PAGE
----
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Things TDot Likes: Flattery

Posted by T. Greg Doucette on Aug 24, 2010 in Things TDot Likes

Just kidding!

Sort of :beatup:

OK let me at least try to explain with a quick prefatory note before continuing: despite assiduously projecting an ego more-than-once described as “outrageously oversized,” underneath the cocksure exterior I’m essentially the total opposite. And because of that I never really learned how to take a compliment gracefully; most of the time I just get embarrassed, my face turns red, and I quickly change the subject.

Yes, I’m socially awkward. </surprise>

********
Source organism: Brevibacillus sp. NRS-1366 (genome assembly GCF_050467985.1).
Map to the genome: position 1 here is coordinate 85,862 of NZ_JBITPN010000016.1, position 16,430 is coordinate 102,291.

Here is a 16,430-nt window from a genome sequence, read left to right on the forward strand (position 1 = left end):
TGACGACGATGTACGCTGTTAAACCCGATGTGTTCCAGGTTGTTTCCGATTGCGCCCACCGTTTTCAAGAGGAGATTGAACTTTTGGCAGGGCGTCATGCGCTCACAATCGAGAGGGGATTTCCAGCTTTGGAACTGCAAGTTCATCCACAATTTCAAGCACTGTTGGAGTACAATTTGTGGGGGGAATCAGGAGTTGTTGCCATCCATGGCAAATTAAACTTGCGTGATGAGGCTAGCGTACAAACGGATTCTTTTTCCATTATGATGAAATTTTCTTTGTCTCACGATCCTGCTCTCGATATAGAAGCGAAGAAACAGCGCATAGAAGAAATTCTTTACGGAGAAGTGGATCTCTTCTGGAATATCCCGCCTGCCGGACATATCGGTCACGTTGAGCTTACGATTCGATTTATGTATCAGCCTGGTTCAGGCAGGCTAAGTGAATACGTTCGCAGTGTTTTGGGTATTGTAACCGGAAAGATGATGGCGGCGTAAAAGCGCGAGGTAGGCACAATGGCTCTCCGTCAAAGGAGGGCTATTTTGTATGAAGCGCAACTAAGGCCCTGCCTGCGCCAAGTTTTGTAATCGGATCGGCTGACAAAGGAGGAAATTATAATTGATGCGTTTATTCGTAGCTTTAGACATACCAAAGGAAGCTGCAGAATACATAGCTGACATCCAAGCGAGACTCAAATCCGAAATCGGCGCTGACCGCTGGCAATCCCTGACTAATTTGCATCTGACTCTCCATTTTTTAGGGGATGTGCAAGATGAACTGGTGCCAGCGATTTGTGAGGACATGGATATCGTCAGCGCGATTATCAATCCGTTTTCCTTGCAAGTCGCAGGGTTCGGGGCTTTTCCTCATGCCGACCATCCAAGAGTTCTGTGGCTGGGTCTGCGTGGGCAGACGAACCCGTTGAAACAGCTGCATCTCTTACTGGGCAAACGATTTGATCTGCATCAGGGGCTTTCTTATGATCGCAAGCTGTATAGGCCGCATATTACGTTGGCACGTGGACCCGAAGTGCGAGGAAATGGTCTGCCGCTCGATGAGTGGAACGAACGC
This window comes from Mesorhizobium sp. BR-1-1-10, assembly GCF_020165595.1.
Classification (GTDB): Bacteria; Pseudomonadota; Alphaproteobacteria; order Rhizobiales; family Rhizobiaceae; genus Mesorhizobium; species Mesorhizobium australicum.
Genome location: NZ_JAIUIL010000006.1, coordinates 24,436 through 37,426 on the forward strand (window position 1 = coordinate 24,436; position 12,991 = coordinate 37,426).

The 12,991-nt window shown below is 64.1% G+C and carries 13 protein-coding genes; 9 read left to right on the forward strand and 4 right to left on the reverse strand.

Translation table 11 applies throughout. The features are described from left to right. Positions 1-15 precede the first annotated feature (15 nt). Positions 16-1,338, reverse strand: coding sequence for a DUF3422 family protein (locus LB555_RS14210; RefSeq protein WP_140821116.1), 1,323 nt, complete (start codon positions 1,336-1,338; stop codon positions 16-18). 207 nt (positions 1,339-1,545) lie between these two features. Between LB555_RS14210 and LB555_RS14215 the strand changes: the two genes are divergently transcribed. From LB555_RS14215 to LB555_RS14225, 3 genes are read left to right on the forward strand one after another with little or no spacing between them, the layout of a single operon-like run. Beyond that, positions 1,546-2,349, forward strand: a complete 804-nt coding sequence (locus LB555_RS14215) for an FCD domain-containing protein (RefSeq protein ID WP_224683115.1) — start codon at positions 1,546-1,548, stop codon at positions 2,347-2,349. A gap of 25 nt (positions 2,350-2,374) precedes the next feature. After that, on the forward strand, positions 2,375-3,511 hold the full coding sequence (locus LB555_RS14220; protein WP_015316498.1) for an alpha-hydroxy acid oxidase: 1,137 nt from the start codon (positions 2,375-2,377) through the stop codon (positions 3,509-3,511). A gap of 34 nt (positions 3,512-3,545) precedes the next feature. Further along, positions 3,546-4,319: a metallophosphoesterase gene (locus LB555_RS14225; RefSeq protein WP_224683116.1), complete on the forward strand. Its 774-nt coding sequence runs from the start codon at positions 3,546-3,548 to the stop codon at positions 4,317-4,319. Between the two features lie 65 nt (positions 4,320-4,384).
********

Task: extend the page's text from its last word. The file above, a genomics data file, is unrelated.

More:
But like a well-trained puppy, I still like knowing when I’ve done something good / positive / cool / etc. I’m not talking about the gratuitous puffery over trivial stuff that passes for complimenting folks nowadays — “You color-coordinated your attire today! Here’s a cookie!” — but the comments made when folks genuinely appreciate something for whatever reason.

For example, back during 1L Orientation two weeks ago I was selling NCCU Law paraphernalia for the SBA and met a 1L student in the evening program who was browsing the merchandise. We talked for a bit about what SBA did, what 1L year was going to be like, and so on… and then she asks “Do you happen to know who it is who does the blog? He did computer science or something like that before law school? I love reading it, it’s so funny!”

Absolutely nothing could have erased the smile I had on my face for days after that remark :spin:

That’s the type of stuff I’m talking about. So now that that’s clear, </prefatory note>. Moving on…